Donald Trump's approach to immigration has been revolutionary, to say the least. In his short tenure in office, his policies banning travel of individuals from certain Muslim countries have been taken to the United States Supreme Court on two separate occasions, and his most recent technique of separating children from their parents at the border has already spawned litigation. His boldest proposal yet, however, involves the widespread denial of procedural rights to immigrants.In his words, "[w]hen somebody comes in, we must immediately, with no Judges or Court Cases, bring them back from where they came [sic]."
This Essay considers the applicability of certain peremptory norms commonly referred to as jus cogens to the Administration's recent calls to eliminate immigration hearings. The "norms are considered peremptory in the sense that they are mandatory, do not admit derogation, and can be modified only by general international norms of equivalent authority." Because "[j]us cogens norms are often thought to be equivalent to constitutional principles of international law ... ," they are often referred to as "an international bill of rights, or . .. are said to constitute the highest in a norms hierarchy."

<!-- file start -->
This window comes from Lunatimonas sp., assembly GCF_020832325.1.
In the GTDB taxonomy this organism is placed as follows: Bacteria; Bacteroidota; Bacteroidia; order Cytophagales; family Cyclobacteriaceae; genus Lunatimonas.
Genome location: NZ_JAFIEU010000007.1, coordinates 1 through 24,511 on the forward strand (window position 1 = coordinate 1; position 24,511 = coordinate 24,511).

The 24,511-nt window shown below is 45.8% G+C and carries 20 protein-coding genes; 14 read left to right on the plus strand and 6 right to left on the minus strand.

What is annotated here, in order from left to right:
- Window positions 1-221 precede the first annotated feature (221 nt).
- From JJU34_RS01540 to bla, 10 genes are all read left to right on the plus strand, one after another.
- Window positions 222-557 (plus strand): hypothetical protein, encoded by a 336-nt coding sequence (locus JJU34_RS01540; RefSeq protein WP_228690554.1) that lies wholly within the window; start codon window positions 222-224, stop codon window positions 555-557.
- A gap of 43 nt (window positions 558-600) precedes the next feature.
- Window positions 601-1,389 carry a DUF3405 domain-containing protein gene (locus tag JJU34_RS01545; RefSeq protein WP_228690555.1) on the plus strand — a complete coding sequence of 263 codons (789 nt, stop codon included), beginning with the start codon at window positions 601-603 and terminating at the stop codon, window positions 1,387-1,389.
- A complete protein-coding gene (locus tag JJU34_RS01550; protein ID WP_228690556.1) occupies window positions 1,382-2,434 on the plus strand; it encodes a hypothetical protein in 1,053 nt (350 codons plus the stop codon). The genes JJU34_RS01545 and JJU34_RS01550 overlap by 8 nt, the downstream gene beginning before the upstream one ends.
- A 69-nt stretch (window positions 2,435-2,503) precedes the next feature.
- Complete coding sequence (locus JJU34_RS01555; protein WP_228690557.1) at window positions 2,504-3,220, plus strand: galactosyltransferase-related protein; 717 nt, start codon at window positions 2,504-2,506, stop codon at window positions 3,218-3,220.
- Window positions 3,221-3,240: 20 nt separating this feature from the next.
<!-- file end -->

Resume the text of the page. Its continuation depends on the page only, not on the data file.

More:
The discussion begins in Section II by defining traditional and procedural elements of jus cogens, followed by an analysis in Section III of the content of procedural jus cogens. Next, Section IV considers how these principles might operate with respect to the Administration's proposals to eliminate immigration hearings. Notably, the recommendations outlined herein may apply equally to other violations of procedural law, both in the immigration context and beyond. Section V then concludes the discussion with certain forward-looking observations.
S. I. Strong,
Can International Law Trump Trump's Immigration Agenda: Protecting Individual Rights through Procedural Jus Cogens, 2018 University of Illinois Law Review Online 272
Available at: https://scholarship.law.missouri.edu/facpubs/906